A critical function of the monastic centers was medical education and the provision of medicine and healthcare. Ever since the second transmission period of Tibetan Buddhism into Mongolia in the sixteenth century, monastic education in the Inner Mongolian monasteries has based its curriculum on the Tibetan treatises dealing with the “five major and five minor fields of knowledge”; and education in the monastic medical colleges (sman pa grwa tshang
) focused on medicinal sciences based on the Four Medical Tantras
). Since the initial translation of the Four Medical Tantras
from Tibetan to Mongolian in the eighteenth century, the Tantras
and their commentaries became a significant resource for the development of Mongolian Buddhist medicine. Most medical colleges in the major Inner Mongolian monasteries taught the Four Medical Tantras
in both Tibetan and Mongolian and carried out their medical practices in the Mongolian language (Delege 1998, p. 239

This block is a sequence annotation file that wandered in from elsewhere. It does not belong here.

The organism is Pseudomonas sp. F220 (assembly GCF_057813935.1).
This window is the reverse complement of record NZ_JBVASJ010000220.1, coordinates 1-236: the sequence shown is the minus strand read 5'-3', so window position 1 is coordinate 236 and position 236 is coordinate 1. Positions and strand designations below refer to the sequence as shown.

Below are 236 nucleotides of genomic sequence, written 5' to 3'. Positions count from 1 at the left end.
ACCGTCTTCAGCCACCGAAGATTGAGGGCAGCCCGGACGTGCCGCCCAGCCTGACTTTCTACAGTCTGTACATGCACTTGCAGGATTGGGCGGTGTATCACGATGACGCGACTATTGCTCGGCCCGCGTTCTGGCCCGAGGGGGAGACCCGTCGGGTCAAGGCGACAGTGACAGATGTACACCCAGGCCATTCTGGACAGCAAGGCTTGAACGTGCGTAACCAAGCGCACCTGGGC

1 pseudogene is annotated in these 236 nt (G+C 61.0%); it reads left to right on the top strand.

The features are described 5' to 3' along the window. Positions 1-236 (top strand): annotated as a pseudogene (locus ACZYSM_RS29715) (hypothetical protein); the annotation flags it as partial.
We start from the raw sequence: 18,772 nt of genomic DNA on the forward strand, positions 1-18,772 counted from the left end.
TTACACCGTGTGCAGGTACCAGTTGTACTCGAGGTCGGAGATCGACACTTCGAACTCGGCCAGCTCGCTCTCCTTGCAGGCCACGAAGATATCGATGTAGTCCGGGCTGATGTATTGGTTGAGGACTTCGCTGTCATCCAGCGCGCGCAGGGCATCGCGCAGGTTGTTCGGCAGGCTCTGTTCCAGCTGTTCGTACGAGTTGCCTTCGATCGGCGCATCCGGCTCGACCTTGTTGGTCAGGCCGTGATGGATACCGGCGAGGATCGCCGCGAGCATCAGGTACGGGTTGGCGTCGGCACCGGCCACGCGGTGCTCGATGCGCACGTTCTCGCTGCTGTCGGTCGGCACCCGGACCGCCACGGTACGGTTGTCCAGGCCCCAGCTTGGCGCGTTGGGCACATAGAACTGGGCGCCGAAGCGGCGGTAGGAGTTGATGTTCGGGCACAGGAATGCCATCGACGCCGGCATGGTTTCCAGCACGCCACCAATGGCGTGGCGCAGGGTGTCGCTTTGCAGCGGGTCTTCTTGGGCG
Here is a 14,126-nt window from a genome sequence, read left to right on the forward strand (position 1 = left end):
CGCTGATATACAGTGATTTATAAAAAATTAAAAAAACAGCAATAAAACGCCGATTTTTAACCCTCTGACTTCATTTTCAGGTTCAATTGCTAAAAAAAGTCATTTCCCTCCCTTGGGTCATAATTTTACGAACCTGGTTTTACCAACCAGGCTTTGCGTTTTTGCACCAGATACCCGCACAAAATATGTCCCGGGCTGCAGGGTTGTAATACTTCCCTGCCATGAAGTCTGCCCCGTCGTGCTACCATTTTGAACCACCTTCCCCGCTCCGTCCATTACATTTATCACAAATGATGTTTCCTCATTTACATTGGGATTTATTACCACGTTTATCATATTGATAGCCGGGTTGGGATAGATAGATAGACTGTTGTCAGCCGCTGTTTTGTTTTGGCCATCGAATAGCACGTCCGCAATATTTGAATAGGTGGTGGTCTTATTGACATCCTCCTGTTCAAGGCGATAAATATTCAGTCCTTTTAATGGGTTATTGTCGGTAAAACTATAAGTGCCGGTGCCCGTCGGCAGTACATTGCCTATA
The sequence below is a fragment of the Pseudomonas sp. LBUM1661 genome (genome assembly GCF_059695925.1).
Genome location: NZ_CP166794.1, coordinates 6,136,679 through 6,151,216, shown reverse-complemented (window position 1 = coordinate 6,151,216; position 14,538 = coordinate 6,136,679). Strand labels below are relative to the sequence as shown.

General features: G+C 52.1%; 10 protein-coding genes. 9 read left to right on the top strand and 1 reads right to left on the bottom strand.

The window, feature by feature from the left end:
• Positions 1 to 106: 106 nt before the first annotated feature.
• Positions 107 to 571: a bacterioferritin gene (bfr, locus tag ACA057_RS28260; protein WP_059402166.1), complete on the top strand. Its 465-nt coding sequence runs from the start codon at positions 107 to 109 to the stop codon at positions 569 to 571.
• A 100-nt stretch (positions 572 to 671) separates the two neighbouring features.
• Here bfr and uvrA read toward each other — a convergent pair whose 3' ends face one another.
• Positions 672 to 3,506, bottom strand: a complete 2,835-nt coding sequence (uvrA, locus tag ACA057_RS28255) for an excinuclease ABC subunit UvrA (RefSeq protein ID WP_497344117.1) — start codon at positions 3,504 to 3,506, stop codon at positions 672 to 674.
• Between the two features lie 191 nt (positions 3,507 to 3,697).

). Medical colleges of the Inner Mongolian monasteries also functioned as the dominant if not the only providers of health care in their communities.
It is not clear how many Buddhist monasteries in Inner Mongolia were equipped with a medical college, as well as how many Buddhist medical practitioners provided medical services, especially since these traditional Buddhist medical practitioners were just as itinerant as their nomadic patients. However, it seems that at least one or two monk-physicians were often stationed at most monasteries and temples in Inner Mongolia. In a study done by the Good Neighbors Association (Zenrin kyōkai
善隣協会), a semi-official humanitarian organization affiliated with the Japanese military in 1935, at least one or two “lama doctors” could be found at any local Buddhist monastery in the Inner Mongolian territories (Zenrin kyōkai chōsabu 1935, p. 258
). These “lama doctors” provided medical services and healthcare for their immediate communities and were greatly trusted by the locals (Zenrin kyōkai chōsabu 1935, p. 258
). In another study published in 1937 sponsored by the New Asia Association (Xin yaxiya xuehui
新亞細亞學會), researchers of the Nationalist Republican government of China reported that there were two to six “lama doctors” in each banner region of Inner Mongolia (Xu 1937, p. 154